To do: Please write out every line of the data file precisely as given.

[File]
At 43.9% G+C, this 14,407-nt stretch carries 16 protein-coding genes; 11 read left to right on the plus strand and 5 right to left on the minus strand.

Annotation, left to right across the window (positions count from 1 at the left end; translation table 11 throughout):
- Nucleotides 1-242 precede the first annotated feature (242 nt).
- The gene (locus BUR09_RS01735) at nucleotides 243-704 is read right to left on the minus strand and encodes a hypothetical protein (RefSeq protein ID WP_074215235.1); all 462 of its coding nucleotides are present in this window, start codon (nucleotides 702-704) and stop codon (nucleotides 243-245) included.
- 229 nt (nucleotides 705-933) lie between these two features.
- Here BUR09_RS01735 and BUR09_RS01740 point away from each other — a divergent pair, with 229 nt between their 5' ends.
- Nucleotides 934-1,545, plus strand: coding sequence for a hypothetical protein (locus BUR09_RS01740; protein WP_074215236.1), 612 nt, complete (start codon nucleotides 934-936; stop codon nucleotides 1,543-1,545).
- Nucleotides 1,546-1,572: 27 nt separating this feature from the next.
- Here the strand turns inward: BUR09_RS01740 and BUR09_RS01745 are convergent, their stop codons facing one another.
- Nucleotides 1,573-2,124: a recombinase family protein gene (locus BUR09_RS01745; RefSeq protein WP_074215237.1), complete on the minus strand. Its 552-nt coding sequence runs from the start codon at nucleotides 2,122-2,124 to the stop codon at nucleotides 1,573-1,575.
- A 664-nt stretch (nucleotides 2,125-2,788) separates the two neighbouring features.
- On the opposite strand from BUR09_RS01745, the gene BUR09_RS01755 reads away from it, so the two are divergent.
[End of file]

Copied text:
At 43.9% G+C, this 14,407-nt stretch carries 16 protein-coding genes; 11 read left to right on the plus strand and 5 right to left on the minus strand.

Annotation, left to right across the window (positions count from 1 at the left end; translation table 11 throughout):
- Nucleotides 1-242 precede the first annotated feature (242 nt).
- The gene (locus BUR09_RS01735) at nucleotides 243-704 is read right to left on the minus strand and encodes a hypothetical protein (RefSeq protein ID WP_074215235.1); all 462 of its coding nucleotides are present in this window, start codon (nucleotides 702-704) and stop codon (nucleotides 243-245) included.
- 229 nt (nucleotides 705-933) lie between these two features.
- Here BUR09_RS01735 and BUR09_RS01740 point away from each other — a divergent pair, with 229 nt between their 5' ends.
- Nucleotides 934-1,545, plus strand: coding sequence for a hypothetical protein (locus BUR09_RS01740; protein WP_074215236.1), 612 nt, complete (start codon nucleotides 934-936; stop codon nucleotides 1,543-1,545).
- Nucleotides 1,546-1,572: 27 nt separating this feature from the next.
- Here the strand turns inward: BUR09_RS01740 and BUR09_RS01745 are convergent, their stop codons facing one another.
- Nucleotides 1,573-2,124: a recombinase family protein gene (locus BUR09_RS01745; RefSeq protein WP_074215237.1), complete on the minus strand. Its 552-nt coding sequence runs from the start codon at nucleotides 2,122-2,124 to the stop codon at nucleotides 1,573-1,575.
- A 664-nt stretch (nucleotides 2,125-2,788) separates the two neighbouring features.
- On the opposite strand from BUR09_RS01745, the gene BUR09_RS01755 reads away from it, so the two are divergent.